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January 7, 2010
The state of the Wolfpack at the halfway point
The NC State men's basketball squad has been a second-half team through the midway point of the season, having outscored its opponents after intermission in 11 of 15 games - including eight of the last nine - en route to an 11-4 mark as of Jan. 7.
On the other hand, poor shooting and long scoring lulls in the first half have also been trends. NC State shot less than 45 percent in the first half in 11 games, including less than 40 percent in five contests. Conversely, the Wolfpack shot better than 50 percent in the opening half just three times.
That inconsistency is one area coach Sidney Lowe and the Wolfpack players want to fix going into the ACC season, which starts in earnest against Virginia on Saturday, Jan. 9. (The Wolfpack lost 67-59 to Wake Forest Dec. 20 in the conference opener.)
Lowe said playing a complete game for 40 minutes has been a challenge.
"But that is going to be all year long because of the teams that we play," Lowe said. "These teams aren't going to lay down. They are going to keep coming at you. It's a game of runs. It is just some of the things that we do in those runs."
NC State built big first-half leads against Winthrop and North Carolina Greensboro in consecutive late-December games, only to allow both teams to climb back into the game. Lowe said that's just a mark of a young team.
"It's one of those things that you have to get through," said Lowe. "There are lessons to be learned. To be a good ballclub, you have to learn how to win. That means in late games, you have to learn how to do it, but also when you are up, to turn that screw, and really put the nail in them. We haven't gotten to that point yet. You have to turn and keep the focus."
Junior point guard Javier Gonzalez agreed that the Wolfpack hasn't played a complete game - yet.
"If we played the whole 40 minutes the way we are supposed to, then I think we'd be undefeated right now," Gonzalez said. "Sometimes you get a big lead, and you don't really keep focused, and the intensity goes down. A team will make a little run and get back in the game.
"We just have to be mentally strong and concentrate the whole game. We have to keep the same effort throughout the whole game."
NC State has gone through point guard flux the last two years, but junior Javi Gonzalez has taken ownership of the position and is producing. The native of Puerto Rico talked in the preseason of being more focused and mature, and he has lived up to his words.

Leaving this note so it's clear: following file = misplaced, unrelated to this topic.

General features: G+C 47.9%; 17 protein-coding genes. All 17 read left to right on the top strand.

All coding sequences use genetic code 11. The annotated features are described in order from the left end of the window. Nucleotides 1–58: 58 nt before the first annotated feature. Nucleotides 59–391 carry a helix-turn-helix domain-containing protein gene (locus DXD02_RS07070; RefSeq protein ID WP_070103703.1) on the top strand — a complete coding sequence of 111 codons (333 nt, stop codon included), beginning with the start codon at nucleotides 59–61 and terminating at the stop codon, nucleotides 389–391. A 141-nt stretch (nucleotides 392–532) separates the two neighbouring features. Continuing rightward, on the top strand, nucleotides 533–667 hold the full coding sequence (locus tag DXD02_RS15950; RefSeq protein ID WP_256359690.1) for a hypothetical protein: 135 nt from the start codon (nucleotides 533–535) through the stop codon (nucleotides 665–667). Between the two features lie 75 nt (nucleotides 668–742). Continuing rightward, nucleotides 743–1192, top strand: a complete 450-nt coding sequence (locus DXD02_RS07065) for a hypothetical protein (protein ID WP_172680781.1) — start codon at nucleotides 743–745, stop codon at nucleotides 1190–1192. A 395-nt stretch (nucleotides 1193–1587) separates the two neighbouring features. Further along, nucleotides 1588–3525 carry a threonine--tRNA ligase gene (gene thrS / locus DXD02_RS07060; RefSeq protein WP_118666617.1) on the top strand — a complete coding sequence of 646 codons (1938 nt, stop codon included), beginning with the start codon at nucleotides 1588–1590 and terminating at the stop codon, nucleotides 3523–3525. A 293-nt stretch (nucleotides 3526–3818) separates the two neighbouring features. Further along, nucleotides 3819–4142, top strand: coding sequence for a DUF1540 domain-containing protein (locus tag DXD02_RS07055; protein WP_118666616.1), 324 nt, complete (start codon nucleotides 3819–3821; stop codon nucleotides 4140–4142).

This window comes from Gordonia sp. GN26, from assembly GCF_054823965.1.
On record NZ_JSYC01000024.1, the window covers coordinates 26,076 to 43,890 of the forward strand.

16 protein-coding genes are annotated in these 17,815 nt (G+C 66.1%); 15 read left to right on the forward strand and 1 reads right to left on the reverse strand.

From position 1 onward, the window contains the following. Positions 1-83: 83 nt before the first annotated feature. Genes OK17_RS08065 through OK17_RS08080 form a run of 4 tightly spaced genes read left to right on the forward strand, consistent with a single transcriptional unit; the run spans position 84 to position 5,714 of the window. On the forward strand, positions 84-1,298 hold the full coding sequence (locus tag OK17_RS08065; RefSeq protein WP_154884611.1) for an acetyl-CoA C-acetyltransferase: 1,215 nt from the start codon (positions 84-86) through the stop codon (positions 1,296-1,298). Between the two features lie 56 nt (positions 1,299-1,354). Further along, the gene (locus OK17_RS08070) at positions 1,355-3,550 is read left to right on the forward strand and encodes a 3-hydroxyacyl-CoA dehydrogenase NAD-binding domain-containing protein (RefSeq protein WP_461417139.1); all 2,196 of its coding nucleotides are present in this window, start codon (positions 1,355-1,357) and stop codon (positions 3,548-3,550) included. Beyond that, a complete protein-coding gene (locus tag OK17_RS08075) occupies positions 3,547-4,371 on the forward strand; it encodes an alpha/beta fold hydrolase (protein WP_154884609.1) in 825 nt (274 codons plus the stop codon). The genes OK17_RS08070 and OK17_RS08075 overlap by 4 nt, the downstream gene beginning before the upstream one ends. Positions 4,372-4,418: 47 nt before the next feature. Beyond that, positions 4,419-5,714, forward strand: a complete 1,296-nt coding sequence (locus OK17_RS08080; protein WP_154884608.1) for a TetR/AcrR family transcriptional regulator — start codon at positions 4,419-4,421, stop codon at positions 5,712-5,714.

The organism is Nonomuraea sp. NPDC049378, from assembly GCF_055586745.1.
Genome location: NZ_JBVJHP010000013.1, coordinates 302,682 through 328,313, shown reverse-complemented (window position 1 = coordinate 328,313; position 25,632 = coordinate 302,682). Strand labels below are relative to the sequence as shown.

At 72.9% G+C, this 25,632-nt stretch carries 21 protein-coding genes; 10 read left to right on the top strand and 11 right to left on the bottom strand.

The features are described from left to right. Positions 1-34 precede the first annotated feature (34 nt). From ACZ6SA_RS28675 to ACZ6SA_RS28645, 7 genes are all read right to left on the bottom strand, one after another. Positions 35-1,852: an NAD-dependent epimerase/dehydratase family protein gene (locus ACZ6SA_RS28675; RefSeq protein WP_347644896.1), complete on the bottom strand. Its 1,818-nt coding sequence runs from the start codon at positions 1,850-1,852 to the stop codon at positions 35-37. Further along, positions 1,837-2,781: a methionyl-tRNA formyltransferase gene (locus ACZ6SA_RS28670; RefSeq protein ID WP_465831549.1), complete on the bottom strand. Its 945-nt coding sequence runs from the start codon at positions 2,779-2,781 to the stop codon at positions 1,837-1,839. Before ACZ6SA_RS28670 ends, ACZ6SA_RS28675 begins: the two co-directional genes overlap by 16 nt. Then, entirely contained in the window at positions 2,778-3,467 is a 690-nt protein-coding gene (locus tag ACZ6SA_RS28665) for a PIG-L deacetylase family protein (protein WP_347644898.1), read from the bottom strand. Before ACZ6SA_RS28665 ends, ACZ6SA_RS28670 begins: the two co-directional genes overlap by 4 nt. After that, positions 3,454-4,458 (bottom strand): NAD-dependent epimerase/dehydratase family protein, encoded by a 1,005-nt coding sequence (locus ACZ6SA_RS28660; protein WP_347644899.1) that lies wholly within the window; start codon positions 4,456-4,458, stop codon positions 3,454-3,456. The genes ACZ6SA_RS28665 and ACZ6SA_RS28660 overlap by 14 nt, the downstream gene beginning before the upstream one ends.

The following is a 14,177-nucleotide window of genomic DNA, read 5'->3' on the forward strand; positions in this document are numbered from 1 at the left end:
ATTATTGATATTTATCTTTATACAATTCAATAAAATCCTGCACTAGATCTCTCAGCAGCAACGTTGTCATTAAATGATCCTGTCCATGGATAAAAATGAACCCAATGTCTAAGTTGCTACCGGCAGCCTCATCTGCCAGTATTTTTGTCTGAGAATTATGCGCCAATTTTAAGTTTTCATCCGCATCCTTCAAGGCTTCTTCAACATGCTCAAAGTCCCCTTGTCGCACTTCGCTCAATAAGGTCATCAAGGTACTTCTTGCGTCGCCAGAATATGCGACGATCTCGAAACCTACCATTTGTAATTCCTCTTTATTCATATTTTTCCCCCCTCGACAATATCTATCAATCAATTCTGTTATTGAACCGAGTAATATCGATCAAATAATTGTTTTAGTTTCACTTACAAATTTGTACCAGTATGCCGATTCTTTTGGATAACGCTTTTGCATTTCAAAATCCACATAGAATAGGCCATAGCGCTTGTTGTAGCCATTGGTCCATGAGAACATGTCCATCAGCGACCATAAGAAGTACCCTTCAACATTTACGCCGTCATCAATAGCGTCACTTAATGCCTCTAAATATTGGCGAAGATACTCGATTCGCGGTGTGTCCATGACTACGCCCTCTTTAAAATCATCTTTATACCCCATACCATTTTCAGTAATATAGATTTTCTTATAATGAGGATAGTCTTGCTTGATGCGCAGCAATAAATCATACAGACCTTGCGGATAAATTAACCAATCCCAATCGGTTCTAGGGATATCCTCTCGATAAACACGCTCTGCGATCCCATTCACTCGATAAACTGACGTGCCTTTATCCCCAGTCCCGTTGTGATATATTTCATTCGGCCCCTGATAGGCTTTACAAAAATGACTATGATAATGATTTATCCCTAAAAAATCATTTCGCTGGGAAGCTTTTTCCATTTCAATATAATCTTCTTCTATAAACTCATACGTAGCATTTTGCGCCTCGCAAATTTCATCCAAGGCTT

Gonzalez is third on the team in scoring with 11.2 points per game, and leads the Wolfpack with 5.0 assists and 1.4 steals per game. He is second with 23 three-pointers made (39.7 percent) and is surprisingly third with 4.6 rebounds a contest. The 5-11, 175-pounder, however, does have 49 turnovers.
Sophomore Julius Mays backs up Gonzalez and sometimes plays with him to provide a second ball handler on the court. Mays has averaged 6.2 points and 2.2 assists in 21.3 minutes of action per game. The 6-3, 187-pound guard is struggling from the field, shooting 36.2 percent - which is nearly 10 percentage points lower than a year ago.
He scored a season-high 16 points against Georgia State in the season opener Nov. 12, had 15 points against Holy Cross on Wednesday and added 11 points apiece against Georgia Southern on Dec. 12 and at Arizona on Dec. 23.
Sophomore C.J. Williams and fifth-year senior Farnold Degand have been splitting minutes at shooting guard, though the former has started every game. The 6-6, 218-pound Williams is averaging 5.1 points and 2.7 rebounds in 22.9 minutes of action. He has reached double figures in three games, with a season-high 12 against New Orleans Nov. 29 and at Arizona.
Degand also adds a second ball handler on the court, thanks to his point guard background. The 6-4, 170-pounder missed the first six games because of an academic-related suspension by Lowe, though he was eligible by NCAA standards. Degand emerged during the four-game stretch of Winthrop, North Carolina Greensboro, Florida and Holy Cross (Dec. 29 through Jan. 6), averaging 25.3 minutes per game. He went a combined 7 of 11 from three-point land, and added 35 points and 18 assists during that four-game span.
NC State's frontcourt has settled into a productive unit, headlined by junior center Tracy Smith, who leads the team with averages of 17.6 points and 8.8 rebounds per game. The low-post force plays bigger than his listed size of 6-8, 247 pounds, and is shooting 56 percent from the field. His passing (16 assists) and shotblocking (17) have also improved, but he'll need to improve upon his free throw shooting (61.7 percent) in ACC action.